Lexus RX reinvented
No surprises that the RX has adopted the angular, mean-faced look of the smaller NX SUV, with creases everywhere and a huge 'spindle' grille on display. It works pretty well, as there are some interesting details to behold - none more so than the blacked-out C-pillar, which gives the impression of the RX's roof floating when viewed in profile. LED lights are incorporated everywhere (including for the daytime running lights and foglamps), dual integrated exhaust pipes can be seen at the back and there are two wheel sizes: 18- or 20-inch.
The F Sport trim will also be offered on the new RX, which features specific 20-inch alloys, an 'F-mesh' design for the spindle grille and some subtle body modifications.
Again taking its cues from the NX, the RX's cabin has trim that has been laser-cut by Yamaha to make it all feel suitably classy and upmarket. There's an optional colour heads-up display, while cars specified with satnav get a 12.3-inch monitor situated above the centre stack. Lexus says rear-seat occupants now have more leg- and kneeroom, while the second row of chairs splits 60:40 and folds away electrically. Occupants in the back can toast their backsides on heated seats, while specifying rear-seat entertainment brings in 11.6-inch dual screens fixed to the front head restraints.
Anyone opting for F Sport gets a custom instrument cluster with a TFT Multi Information Display (MID), a sport steering wheel with perforated leather trim, F Sport logos and paddleshifts.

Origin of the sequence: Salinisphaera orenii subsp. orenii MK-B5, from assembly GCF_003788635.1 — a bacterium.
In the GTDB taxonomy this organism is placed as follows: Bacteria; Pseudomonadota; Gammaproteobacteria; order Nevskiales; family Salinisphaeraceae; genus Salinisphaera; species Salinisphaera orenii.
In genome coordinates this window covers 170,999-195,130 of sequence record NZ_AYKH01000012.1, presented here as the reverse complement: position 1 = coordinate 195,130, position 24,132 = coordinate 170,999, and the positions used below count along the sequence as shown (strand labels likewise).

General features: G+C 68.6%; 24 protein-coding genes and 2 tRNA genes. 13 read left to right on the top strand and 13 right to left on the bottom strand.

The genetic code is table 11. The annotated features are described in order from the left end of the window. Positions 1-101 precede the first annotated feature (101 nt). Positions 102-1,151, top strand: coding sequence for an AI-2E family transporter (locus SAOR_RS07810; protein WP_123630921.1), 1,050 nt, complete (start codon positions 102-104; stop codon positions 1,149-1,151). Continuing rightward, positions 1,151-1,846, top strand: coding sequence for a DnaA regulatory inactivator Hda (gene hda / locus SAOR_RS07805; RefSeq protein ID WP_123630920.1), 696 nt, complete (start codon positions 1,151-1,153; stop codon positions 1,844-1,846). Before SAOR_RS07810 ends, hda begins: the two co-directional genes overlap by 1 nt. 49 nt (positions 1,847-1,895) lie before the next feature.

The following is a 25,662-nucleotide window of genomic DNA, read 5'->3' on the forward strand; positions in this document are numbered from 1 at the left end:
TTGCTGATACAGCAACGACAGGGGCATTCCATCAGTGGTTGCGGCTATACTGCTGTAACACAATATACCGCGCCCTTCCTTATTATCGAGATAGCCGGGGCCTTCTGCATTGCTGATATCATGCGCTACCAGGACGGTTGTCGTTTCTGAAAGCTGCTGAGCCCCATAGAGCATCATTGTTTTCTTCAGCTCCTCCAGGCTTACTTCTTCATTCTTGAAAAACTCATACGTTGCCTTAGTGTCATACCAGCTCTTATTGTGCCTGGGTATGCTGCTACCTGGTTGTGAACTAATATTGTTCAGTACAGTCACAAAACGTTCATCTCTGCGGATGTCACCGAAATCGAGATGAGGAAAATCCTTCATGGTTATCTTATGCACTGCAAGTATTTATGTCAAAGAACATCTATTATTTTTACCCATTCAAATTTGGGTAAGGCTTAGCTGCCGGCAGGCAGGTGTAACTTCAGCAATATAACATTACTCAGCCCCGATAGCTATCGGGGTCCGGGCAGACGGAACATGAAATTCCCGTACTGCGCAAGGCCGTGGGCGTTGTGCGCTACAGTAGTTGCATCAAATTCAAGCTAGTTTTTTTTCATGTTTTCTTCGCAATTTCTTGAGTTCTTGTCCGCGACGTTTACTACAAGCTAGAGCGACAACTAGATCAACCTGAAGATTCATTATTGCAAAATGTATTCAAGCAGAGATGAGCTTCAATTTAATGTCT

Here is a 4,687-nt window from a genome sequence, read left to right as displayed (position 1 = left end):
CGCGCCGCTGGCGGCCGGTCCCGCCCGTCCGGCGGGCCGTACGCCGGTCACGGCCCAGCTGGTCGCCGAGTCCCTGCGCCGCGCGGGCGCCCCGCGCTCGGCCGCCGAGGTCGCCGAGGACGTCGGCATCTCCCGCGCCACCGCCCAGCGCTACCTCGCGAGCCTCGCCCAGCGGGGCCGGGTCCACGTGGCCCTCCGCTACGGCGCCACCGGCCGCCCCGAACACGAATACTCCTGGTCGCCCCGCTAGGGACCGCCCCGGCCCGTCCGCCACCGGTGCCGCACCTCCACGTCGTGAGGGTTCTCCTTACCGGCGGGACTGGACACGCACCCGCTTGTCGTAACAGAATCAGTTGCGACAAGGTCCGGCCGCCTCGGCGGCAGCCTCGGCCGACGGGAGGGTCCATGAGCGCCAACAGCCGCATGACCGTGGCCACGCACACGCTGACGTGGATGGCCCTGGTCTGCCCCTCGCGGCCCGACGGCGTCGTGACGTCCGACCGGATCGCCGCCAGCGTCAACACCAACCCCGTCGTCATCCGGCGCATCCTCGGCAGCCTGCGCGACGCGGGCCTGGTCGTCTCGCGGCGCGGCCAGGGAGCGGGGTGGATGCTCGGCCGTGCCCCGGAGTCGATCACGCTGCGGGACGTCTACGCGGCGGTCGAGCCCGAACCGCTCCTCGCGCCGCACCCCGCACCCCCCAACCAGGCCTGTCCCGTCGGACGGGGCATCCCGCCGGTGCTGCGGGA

Under the bonnet
This bit of the announcement from Lexus is confusing - there are two models, the RX 350 and the RX 450h, both employing a 3.5-litre V6 petrol engine (the 450's runs on the more efficient Atkinson cycle)... but power on both is quoted as 300hp. This is odd because the 'h' in the 450's name denotes hybrid, meaning this RX has an electric motor supplementing the combustion engine, so we'd expect it to have more power and torque. We'll be interested to see how this one progresses.
Lexus claims the chassis and body are stiffer on the new RX, meaning it should be a tidy handler. Vehicle Stability Control is standard fit, while upgrades seen on out-and-out sports cars like the RC F make their way into the big SUV, such as Vehicle Dynamics Integrated Management (VDIM) and Adaptive Variable Suspension (AVS). The carmaker is also making a big deal of Lexus Safety System+, which bundles a load of driver assist technologies (Pre-Collision System, Lane Departure Alert, Lane Keep Assist, Automatic High Beam and Dynamic Radar Cruise Control) into the RX. There are more software aids available as options, too, including Adaptive High-beam System, Panoramic View Monitor and Blind Spot Monitor with Rear Cross Traffic Alert.
How important is the RX?
Here's a stat - Lexus has been around for 26 years. And in that time, with 2.1 million units shifted, the RX represents 30 per cent of all the vehicles ever sold by Lexus. So getting this one right is absolutely crucial to the future success of the brand.